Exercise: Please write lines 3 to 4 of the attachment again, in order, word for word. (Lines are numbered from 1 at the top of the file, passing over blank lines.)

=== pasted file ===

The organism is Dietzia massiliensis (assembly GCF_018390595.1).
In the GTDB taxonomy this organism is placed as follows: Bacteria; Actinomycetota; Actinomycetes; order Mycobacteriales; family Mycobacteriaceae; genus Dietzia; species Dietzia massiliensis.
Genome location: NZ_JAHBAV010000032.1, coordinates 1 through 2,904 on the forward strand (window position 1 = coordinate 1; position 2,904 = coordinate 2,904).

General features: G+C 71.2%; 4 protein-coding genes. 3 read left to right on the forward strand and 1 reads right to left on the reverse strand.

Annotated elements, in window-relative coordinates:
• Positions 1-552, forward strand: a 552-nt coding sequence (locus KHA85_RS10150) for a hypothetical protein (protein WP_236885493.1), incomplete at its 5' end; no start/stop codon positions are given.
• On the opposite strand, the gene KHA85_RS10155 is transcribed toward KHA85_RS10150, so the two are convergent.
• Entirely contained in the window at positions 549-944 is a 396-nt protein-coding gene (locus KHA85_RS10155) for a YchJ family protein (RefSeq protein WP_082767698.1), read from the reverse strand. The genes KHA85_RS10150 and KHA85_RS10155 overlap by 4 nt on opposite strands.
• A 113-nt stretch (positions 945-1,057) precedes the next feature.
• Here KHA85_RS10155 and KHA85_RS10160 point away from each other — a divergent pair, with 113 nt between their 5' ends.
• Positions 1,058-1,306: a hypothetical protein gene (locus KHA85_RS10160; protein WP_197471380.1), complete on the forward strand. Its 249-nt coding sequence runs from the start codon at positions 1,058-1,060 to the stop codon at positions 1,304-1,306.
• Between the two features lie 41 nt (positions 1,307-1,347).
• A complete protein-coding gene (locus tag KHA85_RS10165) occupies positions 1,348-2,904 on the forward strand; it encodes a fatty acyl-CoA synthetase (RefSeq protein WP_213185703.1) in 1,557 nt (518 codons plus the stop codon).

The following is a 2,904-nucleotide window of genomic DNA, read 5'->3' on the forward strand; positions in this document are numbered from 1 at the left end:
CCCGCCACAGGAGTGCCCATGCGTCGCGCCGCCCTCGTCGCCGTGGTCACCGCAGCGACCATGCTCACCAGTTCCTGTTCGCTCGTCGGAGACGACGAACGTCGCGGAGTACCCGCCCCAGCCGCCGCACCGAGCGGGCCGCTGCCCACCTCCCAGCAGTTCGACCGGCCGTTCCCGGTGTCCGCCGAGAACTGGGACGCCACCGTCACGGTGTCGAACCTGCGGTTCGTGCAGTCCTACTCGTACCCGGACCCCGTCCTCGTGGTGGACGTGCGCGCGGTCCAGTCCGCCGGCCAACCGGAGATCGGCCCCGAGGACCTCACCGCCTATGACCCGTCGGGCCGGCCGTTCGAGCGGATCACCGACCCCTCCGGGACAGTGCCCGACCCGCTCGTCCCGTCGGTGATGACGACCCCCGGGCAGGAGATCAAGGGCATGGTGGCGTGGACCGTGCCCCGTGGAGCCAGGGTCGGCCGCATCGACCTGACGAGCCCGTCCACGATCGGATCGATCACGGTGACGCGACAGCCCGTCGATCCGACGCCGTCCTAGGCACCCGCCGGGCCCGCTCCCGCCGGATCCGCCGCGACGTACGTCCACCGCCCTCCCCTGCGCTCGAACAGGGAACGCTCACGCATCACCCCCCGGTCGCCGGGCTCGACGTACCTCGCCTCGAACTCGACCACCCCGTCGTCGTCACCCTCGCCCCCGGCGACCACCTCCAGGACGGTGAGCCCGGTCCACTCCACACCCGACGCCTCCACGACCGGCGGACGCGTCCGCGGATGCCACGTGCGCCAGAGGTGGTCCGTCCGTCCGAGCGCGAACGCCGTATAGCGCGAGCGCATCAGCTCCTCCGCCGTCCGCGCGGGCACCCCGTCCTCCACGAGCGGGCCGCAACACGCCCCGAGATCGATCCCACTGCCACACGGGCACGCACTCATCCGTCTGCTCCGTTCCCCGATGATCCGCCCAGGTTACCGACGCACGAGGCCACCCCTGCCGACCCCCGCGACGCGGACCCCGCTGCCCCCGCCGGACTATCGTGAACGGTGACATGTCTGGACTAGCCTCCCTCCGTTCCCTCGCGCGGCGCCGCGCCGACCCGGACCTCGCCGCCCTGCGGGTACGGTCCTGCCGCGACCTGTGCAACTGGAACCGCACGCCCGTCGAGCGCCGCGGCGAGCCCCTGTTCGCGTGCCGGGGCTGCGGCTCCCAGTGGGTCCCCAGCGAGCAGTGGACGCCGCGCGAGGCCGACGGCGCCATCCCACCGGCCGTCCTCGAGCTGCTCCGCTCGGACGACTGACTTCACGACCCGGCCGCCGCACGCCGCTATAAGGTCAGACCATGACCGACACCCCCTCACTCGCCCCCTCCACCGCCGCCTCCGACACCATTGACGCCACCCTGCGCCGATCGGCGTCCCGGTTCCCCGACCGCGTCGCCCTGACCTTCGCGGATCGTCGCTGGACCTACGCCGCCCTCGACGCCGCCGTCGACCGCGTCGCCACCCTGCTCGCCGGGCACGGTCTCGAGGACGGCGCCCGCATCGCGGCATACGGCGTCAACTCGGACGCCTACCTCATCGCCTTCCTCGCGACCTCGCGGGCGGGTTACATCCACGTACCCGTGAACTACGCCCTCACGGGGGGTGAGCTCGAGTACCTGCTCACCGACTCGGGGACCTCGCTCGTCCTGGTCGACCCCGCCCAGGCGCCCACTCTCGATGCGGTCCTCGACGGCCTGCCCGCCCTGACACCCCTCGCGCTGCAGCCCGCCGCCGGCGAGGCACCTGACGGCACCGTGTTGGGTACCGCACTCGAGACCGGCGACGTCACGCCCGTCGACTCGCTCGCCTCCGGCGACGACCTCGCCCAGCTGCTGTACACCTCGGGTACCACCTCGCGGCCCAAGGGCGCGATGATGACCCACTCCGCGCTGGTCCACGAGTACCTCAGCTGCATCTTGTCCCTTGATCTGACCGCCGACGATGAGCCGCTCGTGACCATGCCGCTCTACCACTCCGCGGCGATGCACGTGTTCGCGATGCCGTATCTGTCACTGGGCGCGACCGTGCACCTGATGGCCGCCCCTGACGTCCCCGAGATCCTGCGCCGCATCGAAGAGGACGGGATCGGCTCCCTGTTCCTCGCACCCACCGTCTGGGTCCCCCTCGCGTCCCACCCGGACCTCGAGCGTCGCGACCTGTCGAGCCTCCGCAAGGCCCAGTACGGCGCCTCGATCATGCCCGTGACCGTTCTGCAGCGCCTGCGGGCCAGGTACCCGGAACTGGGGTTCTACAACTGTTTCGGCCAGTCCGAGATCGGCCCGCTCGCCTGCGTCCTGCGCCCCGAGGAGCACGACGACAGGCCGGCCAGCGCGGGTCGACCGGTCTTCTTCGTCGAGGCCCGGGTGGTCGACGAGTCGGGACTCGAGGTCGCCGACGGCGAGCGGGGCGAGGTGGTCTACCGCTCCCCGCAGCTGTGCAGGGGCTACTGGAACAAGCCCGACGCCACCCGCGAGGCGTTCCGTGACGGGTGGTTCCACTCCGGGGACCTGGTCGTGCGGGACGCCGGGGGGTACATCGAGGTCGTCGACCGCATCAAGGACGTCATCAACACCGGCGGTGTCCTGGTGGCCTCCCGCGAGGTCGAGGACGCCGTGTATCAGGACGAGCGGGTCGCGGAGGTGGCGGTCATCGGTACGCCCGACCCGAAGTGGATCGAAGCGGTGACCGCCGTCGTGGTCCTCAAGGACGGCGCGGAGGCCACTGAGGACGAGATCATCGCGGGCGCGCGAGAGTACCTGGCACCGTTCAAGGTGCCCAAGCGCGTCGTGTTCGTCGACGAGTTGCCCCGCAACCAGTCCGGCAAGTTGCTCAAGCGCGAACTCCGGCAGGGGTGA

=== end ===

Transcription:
Genome location: NZ_JAHBAV010000032.1, coordinates 1 through 2,904 on the forward strand (window position 1 = coordinate 1; position 2,904 = coordinate 2,904).

General features: G+C 71.2%; 4 protein-coding genes. 3 read left to right on the forward strand and 1 reads right to left on the reverse strand.